There are eight quarters in my hand. I examine each one. One is the bicentennial quarter, which I haven't seen in a long time. Maybe I should save it? No. One is a Missouri quarter with the arch of St. Louis. One is a Utah quarter, I haven't seen that one yet. The rest a regular, old quarters. I stop at the last quarter, a normal quarter, I wonder where it was minted? I wonder how many hands it has been in, or pockets or change purses. I wonder how many people have touched this quarter. Who were they? What were they spending it on? What has this quarter seen?
I am standing at the 38 bus stop with four other people. Two of them, young men, are speaking a foreign language that sounds like Italian. The 38L bus passes by us and one of the Italian guys gets on his cell phone and starts talking rather quickly, the inflection of his words rising and falling to extremes. Yes, he is definitely Italian. I think he is getting excited about the bus not stopping. I wonder if I should tell them that was a limited bus and won't stop at the regular stops? But he is too busy talking. A few minutes later the regular 38 bus comes by and I am the first one on, depositing my eight quarters in the machine and taking my transfer ticket. I always kind of feel like an outsider, when I take my ticket. The regular bus riders have bus passes and I always wonder, just a little bit, if they are thinking "She's not one of us." But that's silly and I try to walk to the back of the bus with confidence and take a window seat. In the front, I hear the Italians ask the driver if this bus goes to Union Square.
|The Italian guy stands by the back doors|
There is a boy across the aisle from me looking at the high school kids. He is a little pudgy, but looks strong. He is about seven or eight, I think, but that age seems to always trouble me when it comes to guessing. He still has a look of innocence clearly on his face, yet he is completely intrigued by the behavior, the language the camaraderie of the high school kids. I wouldn't say his admires them, he is just very interested. He looks too young to be riding the bus by himself, too innocent to be riding the bus by himself. There is an empty seat next to him on his left. On his right is a man engrossed in his cell phone. He seems oblivious to the boy. They could be related, maybe. It must be his father, no one else fits the bill and he is sitting right next to him. Why is he ignoring him so much? Doesn't he realize what an innocent boy he has on his hands? The high school kids are swearing and talking about sex (not sex that they are having). Doesn't his father care? But the boy is not paying attention anymore. He is staring across the aisle and out the window with a blank look on his face.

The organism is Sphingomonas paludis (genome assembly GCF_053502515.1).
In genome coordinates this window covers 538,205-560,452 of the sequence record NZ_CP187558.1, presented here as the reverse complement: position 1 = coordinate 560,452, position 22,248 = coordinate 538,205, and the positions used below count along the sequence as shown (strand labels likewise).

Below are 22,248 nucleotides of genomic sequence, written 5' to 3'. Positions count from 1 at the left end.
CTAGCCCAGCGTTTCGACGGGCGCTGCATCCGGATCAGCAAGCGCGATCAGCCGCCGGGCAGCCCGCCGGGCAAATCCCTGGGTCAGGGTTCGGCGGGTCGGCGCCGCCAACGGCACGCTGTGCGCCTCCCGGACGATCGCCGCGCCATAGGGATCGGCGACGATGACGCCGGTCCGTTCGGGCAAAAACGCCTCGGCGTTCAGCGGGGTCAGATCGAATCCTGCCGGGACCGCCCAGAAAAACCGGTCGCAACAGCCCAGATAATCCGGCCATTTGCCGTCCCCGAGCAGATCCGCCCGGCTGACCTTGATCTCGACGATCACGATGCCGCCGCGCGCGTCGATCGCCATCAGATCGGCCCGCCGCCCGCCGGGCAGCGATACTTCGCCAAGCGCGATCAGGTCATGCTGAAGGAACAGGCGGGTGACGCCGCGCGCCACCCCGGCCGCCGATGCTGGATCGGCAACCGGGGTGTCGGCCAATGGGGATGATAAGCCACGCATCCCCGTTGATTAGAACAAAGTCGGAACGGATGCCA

|The innocent boy watches the high school kids|
|Near where the father and son get off|
|Near where the bus lets me off, near Union Sqare|
|A pedestrian crosses the street to get to the bus stop.|
The bus comes, and suddenly, out of nowhere, a dozen or so people swarm to get on the bus. The "regulars' with the bus passes go straight on, like the cool kids, swiping their bus passes as they enter. The rest of us stand in line to deposit our money and collect our transfer ticket. I go towards the back of the bus again, but there are no seats, so I hold the metal bar. There is a young, thin women, about my age, with a baby strapped to her chest. She is dancing in the aisle, the wide area near the back doors, to keep her baby happy and sleepy. A man with a large nose and a thick green turtle neck sweater is sitting next to a young girl, about three years old, in a pink coat. There is a man, about my age, sitting in one of single bus seats and I wonder if he has offered his seat to the women with the baby. He has longish hair and light colored eyes, he looks European. The homeless looking man with the turquoise luggage manages his way to the back of the bus next to me. The middle-aged, Asian American man next to him moves away. The young girl in the pink coat laughs as another man with a camera makes finger animals dance on the bar between them.
In the back of the bus, a young, large black man is rapping. He pulls out a tape recorder that plays a background beat and he continues his rap, much to the admiration of the people sitting around him. I hear him tell them that he has a Facebook fan page.
A seat opens up next to the European man and I take it. Should I offer it to the lady with the baby? As I am contemplating this, she starts speaking to the European man in French. He must be her husband, or at least, the baby's father. I figure, she must want to stand and continue to dance her baby to sleep. Two stops later they get off, seeming a little unsure. The man with the camera, the green-sweatered man and the young girl in the pink coat all get off too. They are speaking to each other in French and one of them is lugging a stroller. They look around, as if trying to figure out which way to go. They must be tourists.
I pull the cord to get off at the next stop, at Fillmore and Geary. As the bus stops, I touch the bars of the door and give them a light push. The door opens and I walk out and cross the street, hoping anyone looking might notice the confidence I have in which direction I am going. I am a city girl now, so far from the countryside of Pennsylvania. Could I imagine myself getting off a bus in Philadelphia? Yes. Will I ever? Maybe.